Joyce and Joan Hight, ca. 1929

The Hights’ youngest child, Joan, was born on March 16, 1925 (according to her driver’s license). Although her name is spelled “Joan,” it is pronounced like Joann. Joyce Hight Hawkins, Joan’s older sister, recalls her mother telling people that she did not like the way the name “Joann” looked when written but she liked the way it sounded. There is almost a five-year difference in age between the two sisters, and little is known about Joan’s childhood other than what her sister is able to remember. When asked what Joan was like as a child, Joyce responded with a laugh and said, “She was a brat.”

After graduating from Mulberry High, Joan joined her older sister in California. Joyce had married Joe Hawkins of Ozark, Arkansas, and Joe joined the U.S. Navy during World War II. Joyce and Joan went to California in search of work. Joyce worked as a police officer and then an accountant, and Joan did factory work. After the war, the sisters returned to Mulberry. Joyce and her husband left the state soon after his return from overseas.

Joan remained in Crawford County and become engaged to a young man named Clyde. Joyce could not recall the young man’s last name, but she remembers that her mother and father approved of the match. Joan, however, said that she had decided she could not marry a man with flat feet. The engagement ring was left with Joan’s mother (Clyde Hamm Hight) and when the young man came to pick Joan up to go to the courthouse, Joan was gone. Joan later married John Harold Alston and lived out her life with him.

Marriage license of John Harold Alston and Joan Hight, March 16, 1946.

It is uncertain how Joan and John Harold met, but it can be assumed that they would have had some mutual friends. Ozark and Mulberry were neighboring towns. Dances and socials were probably attended by young people from both towns and other surrounding areas. They were married on March 15, 1946, by J. L. Missy in Ozark (Marriage License, Crawford County, AR, Page 426 of Book W, March 18, 1946). The couple had eloped, and Joan’s parents had no idea what she had just done. After the marriage ceremony, Joan apparently returned to Mulberry and her parents’ home as if nothing had happened. Joyce Hight Hawkins recalls hearing that her father went looking for John Harold with a gun once he found out.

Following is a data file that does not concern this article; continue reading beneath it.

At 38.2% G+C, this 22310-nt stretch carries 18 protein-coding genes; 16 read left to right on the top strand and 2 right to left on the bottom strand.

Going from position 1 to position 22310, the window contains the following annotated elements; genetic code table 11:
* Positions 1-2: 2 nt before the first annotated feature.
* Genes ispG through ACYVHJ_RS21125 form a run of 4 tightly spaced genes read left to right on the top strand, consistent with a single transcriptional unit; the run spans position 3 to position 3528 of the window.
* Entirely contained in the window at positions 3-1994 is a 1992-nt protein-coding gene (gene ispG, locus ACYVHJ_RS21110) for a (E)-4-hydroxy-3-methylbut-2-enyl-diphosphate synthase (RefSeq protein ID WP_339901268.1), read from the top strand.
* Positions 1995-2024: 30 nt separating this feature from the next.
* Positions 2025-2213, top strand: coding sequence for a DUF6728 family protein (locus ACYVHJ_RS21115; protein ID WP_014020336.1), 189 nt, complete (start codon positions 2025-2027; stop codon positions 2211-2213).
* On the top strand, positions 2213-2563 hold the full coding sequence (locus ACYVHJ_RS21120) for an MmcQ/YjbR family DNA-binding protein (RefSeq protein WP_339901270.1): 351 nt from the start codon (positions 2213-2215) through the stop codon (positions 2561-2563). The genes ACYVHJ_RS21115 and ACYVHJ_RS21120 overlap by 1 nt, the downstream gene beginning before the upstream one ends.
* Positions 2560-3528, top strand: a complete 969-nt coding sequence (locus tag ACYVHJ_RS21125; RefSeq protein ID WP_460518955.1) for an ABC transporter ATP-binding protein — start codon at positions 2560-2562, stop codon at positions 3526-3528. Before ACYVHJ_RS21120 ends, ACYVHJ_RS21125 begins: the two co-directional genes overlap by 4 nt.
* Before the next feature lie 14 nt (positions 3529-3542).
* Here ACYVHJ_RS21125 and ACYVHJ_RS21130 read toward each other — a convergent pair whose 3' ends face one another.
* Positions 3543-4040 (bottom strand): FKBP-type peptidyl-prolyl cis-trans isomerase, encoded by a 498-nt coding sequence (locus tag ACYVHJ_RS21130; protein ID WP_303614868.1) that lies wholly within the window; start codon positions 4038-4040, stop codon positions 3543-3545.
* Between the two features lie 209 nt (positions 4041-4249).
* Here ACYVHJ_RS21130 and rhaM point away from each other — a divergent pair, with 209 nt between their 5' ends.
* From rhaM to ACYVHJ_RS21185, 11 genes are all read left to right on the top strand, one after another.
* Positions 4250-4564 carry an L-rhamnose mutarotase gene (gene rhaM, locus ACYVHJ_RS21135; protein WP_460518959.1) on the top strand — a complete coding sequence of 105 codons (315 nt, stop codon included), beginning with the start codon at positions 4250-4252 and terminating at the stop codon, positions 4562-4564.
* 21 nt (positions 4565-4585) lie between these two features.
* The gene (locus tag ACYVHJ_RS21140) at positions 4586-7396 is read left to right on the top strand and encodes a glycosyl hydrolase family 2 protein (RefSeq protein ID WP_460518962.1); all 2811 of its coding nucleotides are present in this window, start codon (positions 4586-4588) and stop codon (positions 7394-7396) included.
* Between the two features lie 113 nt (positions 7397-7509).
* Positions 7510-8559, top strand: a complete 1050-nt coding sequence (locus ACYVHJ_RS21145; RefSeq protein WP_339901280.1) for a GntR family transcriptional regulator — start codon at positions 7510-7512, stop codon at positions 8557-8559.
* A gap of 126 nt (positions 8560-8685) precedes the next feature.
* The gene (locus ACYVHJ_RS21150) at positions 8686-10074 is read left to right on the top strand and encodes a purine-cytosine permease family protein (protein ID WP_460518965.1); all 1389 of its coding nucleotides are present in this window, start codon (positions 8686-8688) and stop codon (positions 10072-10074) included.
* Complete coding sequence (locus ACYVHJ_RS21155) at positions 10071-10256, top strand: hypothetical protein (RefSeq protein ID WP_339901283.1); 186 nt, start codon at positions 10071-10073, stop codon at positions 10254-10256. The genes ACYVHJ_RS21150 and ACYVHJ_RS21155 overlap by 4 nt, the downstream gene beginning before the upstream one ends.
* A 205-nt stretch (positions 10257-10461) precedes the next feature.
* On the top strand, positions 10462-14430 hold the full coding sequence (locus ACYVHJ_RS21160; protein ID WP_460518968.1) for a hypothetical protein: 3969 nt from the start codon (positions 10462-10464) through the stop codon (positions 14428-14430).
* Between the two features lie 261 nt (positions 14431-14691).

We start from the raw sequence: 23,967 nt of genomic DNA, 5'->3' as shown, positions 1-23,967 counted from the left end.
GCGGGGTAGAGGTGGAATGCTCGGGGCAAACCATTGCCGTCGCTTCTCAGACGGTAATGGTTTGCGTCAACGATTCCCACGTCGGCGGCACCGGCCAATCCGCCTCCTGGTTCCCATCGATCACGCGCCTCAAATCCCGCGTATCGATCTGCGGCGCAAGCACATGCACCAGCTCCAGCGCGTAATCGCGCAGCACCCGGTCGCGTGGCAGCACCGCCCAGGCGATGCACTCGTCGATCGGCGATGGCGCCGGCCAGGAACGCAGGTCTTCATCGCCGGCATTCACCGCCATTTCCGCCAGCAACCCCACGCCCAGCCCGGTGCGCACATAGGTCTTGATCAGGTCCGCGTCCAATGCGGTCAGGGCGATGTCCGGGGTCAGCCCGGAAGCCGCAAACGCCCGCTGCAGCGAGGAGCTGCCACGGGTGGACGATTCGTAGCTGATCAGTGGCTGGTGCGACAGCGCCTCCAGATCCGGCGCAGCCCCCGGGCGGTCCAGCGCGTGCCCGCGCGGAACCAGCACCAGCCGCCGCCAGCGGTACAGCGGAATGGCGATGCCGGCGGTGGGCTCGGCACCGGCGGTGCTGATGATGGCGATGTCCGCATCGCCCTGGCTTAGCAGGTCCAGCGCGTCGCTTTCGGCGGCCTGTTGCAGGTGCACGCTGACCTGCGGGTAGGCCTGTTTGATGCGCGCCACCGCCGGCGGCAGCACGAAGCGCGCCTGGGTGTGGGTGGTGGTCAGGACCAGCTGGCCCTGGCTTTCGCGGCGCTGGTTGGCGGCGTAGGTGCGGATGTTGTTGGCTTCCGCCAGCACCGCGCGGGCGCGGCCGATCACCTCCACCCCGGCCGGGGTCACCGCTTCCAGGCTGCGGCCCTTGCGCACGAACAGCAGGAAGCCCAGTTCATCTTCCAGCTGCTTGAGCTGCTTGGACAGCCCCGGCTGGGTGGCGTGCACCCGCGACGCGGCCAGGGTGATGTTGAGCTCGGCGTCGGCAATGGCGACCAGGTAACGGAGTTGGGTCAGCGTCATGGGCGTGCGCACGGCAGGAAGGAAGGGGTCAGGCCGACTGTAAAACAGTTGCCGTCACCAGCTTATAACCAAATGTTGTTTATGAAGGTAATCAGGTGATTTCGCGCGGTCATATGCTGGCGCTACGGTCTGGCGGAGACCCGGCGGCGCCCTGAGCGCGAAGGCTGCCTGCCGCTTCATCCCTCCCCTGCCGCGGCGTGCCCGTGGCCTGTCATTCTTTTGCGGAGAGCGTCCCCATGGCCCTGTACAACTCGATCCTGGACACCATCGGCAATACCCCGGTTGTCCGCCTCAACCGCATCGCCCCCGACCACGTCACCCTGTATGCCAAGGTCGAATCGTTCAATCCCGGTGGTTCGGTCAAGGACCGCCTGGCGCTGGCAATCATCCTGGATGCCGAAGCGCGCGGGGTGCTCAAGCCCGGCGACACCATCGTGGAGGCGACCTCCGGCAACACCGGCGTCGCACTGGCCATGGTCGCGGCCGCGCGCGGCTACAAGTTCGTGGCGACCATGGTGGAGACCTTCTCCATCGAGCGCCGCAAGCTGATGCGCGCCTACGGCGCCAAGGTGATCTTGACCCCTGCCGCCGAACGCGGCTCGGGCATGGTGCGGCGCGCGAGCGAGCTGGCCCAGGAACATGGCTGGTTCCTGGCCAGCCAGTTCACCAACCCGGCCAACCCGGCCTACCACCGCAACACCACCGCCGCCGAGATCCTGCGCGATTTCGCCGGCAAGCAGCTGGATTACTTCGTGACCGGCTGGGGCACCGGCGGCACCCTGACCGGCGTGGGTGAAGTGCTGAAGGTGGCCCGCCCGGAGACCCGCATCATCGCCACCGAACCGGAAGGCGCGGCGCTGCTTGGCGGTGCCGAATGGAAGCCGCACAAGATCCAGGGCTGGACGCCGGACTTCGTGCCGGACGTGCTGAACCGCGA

Joan and John Harold Alston (far left) and friends at a New Year’s Eve party, Detroit, Michigan, ca. 1959.

Soon after the marriage, the Alstons moved to Detroit, Michigan, so that John Harold could find work. They lived in the Detroit area with their two daughters, Phyllis and Linda, until 1961. John Harold worked as a machine repairman for Detroit-Wayne County Tool and Die and was a member of the United Automobile, Aircraft, Agricultural Implement Workers of America (UAW-CIO). During the family’s time in Detroit, John Harold purchased some land in Ferndale, Michigan (a suburb of Detroit) and built a home. Located at 1834 Romeo Street, the home is described as a one-and-a-half-story, one-family residence with an asphalt shingled roof and a full basement.